THE GIRLS NEXT DOOR, by Pat Kelley
Maggie and Father Matthew enter into another sleuthing adventure when Father Francesco finds a human skeleton near the shore of the Columbia River in northern Oregon. It could be one of the Native American twin girls who disappeared without a trace five years before. Could the other girl, who would now be eighteen, still be alive?
Maggie and the priests dive into the culture of their new community and soon find a hidden side that leads them down an insidious path that puts Maggie’s very life in danger.
This totally fictional novel exposes the totally nonfictional crime of sex trafficking, a taboo subject, that exists all around us. The victims are pulled into a dark world from which they may never escape. This criminal world is about power and money. The Girls Next Door is about the trafficked victims who are too often considered expendable, and whose suffering too often goes unavenged.
THE LAST CONFESSION, by Pat Kelley
Since she was a child, Maggie Callahan has been intrigued by the family legend that her great aunt shot a priest. But family members have never been able to tell her why-or what happened to the priest. But now that she's a career journalist, Maggie decides to use her investigative skills to find out the truth behind her family's scandal.
Knowing only that the event happened in the mid-1930s, during the building of the Grand Coulee Dam, Maggie begins her quest with the bishop of the Archdiocese of Spokane. She quickly discovers that he, like so many others, will do whatever it takes to keep any hint of dishonor behind locked doors and to protect the Catholic Church. But Maggie finds an unlikely ally in Father Matthew, a parish priest who has been given the task of stalling her.
The Last Confession deftly explores the twin mysteries of romance and faith in a story of past and present love affairs that both test a priest's commitment to his vow of celibacy.
Ultimately, will the truth about her ancestor's sins be the key that unlocks Maggie's future?
POETRY FROM THE DESERT FLOOR, by Pat Kelley
Pat Kelley's poetry speaks of the mountain West, and of the people who populate it, through the eyes of someone who has lived there, and loved it. From tiny mountain towns to the harder juniper- and sage-dotted volcanic desert, her poems catch the dignity and stubborn survival of its folk.
"Poetry from the Desert Floor is a patient, honest investigation of the places where external environment and personal identity clash and reshape one another.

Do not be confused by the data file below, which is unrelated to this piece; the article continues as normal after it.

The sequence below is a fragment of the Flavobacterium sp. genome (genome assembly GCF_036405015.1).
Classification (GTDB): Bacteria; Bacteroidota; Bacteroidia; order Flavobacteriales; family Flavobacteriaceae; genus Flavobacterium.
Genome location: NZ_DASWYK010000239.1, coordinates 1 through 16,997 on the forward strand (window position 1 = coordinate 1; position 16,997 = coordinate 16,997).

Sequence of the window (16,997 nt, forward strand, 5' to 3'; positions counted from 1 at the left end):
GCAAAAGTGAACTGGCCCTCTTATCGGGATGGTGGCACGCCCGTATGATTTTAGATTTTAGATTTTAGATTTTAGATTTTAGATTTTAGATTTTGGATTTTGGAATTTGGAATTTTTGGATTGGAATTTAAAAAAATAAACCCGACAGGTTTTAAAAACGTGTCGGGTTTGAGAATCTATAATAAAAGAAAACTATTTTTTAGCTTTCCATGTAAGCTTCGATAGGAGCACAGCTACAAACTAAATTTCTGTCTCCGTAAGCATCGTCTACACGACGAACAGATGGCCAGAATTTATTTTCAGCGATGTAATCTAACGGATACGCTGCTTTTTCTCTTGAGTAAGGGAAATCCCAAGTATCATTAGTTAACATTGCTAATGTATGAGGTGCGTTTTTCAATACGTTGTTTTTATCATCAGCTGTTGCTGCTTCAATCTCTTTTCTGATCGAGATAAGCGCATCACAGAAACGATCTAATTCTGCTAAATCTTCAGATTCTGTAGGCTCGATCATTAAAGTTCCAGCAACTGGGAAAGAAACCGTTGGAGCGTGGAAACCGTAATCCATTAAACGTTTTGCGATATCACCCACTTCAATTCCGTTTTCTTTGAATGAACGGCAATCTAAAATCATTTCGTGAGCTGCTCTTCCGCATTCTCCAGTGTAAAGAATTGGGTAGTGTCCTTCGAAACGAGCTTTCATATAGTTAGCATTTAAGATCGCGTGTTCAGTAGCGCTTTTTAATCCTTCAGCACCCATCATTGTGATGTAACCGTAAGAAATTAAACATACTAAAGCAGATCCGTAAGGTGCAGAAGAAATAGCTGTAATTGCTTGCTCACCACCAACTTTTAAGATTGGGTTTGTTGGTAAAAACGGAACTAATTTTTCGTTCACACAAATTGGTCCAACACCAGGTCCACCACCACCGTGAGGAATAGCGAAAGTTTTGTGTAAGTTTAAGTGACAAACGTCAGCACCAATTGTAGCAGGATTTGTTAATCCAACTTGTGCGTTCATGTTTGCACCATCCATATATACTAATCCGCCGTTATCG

"…Kelley’s work emphasizes that relentless struggle is as much a part of the desert as wind and sand, describing the setting as a “barren land” where “men die for water” because “sometimes it rains / sometimes flowers bloom / sometimes little tufts of grass / reach skyward. // But mostly it mocks / the dry cracked earth / and steams its way / back into the sky.”
MAKING FIND SPIRITS, by ZymurgyBob
"THE DISTILLING BIBLE!!!"
Making Fine Spirits is a book for the rankest beginning potstiller who is interested in learning to make naturally-flavored “brown” spirits, whiskeys (and also whiskeys), brandies, and rums.
It will guide him/her through the questions that need to be answered, and the decisions that need to be made to start the new distiller on the way to creating that first amber drop of ambrosia.
You’ll learn distillation lore, which dangers are real, and which are bogus. You’ll learn how to build a small but useful coffeepot still in a day, without soldering, and the next day you’ll learn how to make a respectable brandy from the cheapest grocery store wine in that still.
You’ll build on your experiences with the coffeepot still to construct a 5-gallon potstill, and then a 15-gallon potstill.
Making Fine Spirits is also a book for the advanced potstiller as well. You’ll design and ferment washes, and distill them while making the cuts to get only the finest spirit, and you’ll pick the appropriate aging chemistry to enhance even further the quality and complexity of what you’ve made.
And after you’ve done all that, you’ll realize that your spirits have become as good as, or most commonly, better than, what you are used to drinking. At that point, you’ll start buying the odd very-high-end spirit, just to see what they did and plot to copy it. At that point you can truly say you are making fine spirits.
FIONA'S MONSTER, written and illustrated by Bob Brunjes
Fiona's Monster is a picture story of a little girl with a monster under her bed. While calling to her daddy in his bedroom for help, she is at first frightened (well, just a bit), then becomes frightening herself, and finally accepts the monster as a friend. Her, daddy, who thinks he understands all this, really doesn't, and ends up seriously bewildered, but the story ends happily with ice cream (but not for daddy).
TO THE TOP OF THE TREE, by Sean Patrick Murphy with illustrations by Bob Brunjes
To the Top of the tree: an Ornament’sTale is a delightful story of ornaments coming alive on Christmas Eve and their grand adventure to climb the Christmas tree. Leading the climb is a Boy who has a special dream to speed ride his sled from the top of the tree. Among the many characters met along the way is a snowman, rocking horses, a tiger, eagles, spiders, witches and dragons.